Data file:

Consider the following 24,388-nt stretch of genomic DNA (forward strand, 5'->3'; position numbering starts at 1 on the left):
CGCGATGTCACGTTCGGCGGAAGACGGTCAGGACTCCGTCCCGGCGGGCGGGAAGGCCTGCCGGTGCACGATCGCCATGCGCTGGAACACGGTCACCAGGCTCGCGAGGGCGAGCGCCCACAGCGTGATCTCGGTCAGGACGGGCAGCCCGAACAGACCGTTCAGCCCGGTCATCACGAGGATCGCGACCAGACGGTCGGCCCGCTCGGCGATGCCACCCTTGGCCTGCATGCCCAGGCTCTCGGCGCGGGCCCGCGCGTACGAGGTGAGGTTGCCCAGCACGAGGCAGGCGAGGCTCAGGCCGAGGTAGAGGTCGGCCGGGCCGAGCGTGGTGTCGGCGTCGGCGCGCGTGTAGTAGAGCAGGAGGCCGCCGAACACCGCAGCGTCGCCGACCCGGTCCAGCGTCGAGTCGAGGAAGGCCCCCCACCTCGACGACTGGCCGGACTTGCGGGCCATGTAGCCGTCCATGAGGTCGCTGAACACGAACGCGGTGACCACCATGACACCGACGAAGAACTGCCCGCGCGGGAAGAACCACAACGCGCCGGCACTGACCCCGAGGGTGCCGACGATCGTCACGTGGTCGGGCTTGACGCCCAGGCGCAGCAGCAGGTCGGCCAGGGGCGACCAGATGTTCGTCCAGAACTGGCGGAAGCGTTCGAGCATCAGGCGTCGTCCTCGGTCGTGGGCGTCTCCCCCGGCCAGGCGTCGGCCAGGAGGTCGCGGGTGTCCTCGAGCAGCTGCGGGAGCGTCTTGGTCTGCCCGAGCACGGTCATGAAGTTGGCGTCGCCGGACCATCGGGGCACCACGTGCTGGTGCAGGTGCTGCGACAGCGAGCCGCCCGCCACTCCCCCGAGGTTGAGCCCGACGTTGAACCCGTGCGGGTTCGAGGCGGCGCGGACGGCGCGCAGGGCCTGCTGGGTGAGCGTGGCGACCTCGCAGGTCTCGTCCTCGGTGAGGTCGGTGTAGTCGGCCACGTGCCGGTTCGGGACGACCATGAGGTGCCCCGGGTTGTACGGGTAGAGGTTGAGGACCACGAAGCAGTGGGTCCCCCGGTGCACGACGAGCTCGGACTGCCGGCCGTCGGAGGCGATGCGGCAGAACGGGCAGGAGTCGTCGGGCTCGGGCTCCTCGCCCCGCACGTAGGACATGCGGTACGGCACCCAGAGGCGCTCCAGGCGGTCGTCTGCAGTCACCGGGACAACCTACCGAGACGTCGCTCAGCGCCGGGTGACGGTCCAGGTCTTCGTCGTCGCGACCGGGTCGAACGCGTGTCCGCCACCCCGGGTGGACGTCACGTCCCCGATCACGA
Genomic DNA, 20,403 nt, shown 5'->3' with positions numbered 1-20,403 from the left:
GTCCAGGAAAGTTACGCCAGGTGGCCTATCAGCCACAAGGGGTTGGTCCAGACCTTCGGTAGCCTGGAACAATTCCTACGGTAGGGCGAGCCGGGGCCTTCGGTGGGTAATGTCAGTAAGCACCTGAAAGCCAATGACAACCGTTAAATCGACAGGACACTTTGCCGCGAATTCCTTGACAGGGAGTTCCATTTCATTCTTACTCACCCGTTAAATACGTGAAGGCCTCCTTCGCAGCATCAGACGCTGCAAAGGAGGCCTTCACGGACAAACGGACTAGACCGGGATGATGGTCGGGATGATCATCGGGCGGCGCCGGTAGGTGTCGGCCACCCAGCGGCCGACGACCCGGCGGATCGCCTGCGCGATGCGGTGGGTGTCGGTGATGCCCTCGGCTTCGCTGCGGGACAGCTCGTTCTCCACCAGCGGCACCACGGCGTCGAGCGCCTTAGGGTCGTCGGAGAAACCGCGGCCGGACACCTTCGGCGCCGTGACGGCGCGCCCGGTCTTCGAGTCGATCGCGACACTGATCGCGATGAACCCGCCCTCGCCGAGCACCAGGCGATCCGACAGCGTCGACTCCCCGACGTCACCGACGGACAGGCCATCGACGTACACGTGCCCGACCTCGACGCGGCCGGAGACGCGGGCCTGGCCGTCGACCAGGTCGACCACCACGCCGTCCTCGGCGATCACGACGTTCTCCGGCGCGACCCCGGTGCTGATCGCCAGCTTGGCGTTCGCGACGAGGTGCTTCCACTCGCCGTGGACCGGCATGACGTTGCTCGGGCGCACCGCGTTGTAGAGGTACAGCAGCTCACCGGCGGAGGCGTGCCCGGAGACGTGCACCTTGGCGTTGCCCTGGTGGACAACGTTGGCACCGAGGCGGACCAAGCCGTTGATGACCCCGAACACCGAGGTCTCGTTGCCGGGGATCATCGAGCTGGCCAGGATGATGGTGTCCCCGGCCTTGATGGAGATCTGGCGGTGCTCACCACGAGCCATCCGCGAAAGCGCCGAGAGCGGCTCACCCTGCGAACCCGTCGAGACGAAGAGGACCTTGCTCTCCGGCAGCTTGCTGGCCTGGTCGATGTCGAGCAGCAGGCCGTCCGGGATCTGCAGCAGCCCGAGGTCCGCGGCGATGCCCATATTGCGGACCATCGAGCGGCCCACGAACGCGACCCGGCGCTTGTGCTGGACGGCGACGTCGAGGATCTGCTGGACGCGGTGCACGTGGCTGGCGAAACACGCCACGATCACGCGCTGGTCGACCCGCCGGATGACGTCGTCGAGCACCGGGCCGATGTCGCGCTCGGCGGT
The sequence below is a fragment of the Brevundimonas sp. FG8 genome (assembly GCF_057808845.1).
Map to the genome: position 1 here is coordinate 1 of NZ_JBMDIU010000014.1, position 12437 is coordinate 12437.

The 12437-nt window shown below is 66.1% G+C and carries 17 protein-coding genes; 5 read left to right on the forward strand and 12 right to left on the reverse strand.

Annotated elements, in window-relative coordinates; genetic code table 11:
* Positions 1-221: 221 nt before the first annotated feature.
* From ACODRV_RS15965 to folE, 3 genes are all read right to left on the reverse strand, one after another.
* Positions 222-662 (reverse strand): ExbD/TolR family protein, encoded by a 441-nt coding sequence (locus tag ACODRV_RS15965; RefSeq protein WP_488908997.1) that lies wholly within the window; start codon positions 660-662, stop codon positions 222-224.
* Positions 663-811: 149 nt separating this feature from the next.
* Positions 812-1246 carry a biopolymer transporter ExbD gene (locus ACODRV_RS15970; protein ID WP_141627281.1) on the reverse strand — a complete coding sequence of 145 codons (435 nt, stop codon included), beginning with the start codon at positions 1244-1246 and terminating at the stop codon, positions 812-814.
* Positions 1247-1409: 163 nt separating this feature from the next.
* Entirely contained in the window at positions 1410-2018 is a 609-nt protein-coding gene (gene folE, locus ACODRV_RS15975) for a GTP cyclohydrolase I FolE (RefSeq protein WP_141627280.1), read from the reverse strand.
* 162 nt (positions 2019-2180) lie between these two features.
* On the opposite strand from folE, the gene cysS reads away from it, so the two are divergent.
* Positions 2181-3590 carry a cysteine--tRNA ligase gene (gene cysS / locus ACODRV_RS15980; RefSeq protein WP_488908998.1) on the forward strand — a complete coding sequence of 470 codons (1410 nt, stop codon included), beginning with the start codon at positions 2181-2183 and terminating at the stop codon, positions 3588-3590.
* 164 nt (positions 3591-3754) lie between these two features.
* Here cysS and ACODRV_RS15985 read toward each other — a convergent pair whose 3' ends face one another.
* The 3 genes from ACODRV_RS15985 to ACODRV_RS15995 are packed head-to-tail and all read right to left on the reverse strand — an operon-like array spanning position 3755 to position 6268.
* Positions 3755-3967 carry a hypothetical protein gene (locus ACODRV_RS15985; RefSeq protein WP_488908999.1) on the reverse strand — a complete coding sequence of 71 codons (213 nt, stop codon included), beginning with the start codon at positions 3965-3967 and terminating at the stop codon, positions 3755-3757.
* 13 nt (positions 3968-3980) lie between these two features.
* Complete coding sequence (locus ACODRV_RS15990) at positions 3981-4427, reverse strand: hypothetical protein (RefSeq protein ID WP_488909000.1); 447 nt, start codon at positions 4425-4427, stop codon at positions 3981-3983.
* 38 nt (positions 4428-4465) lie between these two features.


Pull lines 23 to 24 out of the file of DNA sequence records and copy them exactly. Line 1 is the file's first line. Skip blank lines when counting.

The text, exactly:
* 13 nt (positions 3968-3980) lie between these two features.
* Complete coding sequence (locus ACODRV_RS15990) at positions 3981-4427, reverse strand: hypothetical protein (RefSeq protein ID WP_488909000.1); 447 nt, start codon at positions 4425-4427, stop codon at positions 3981-3983.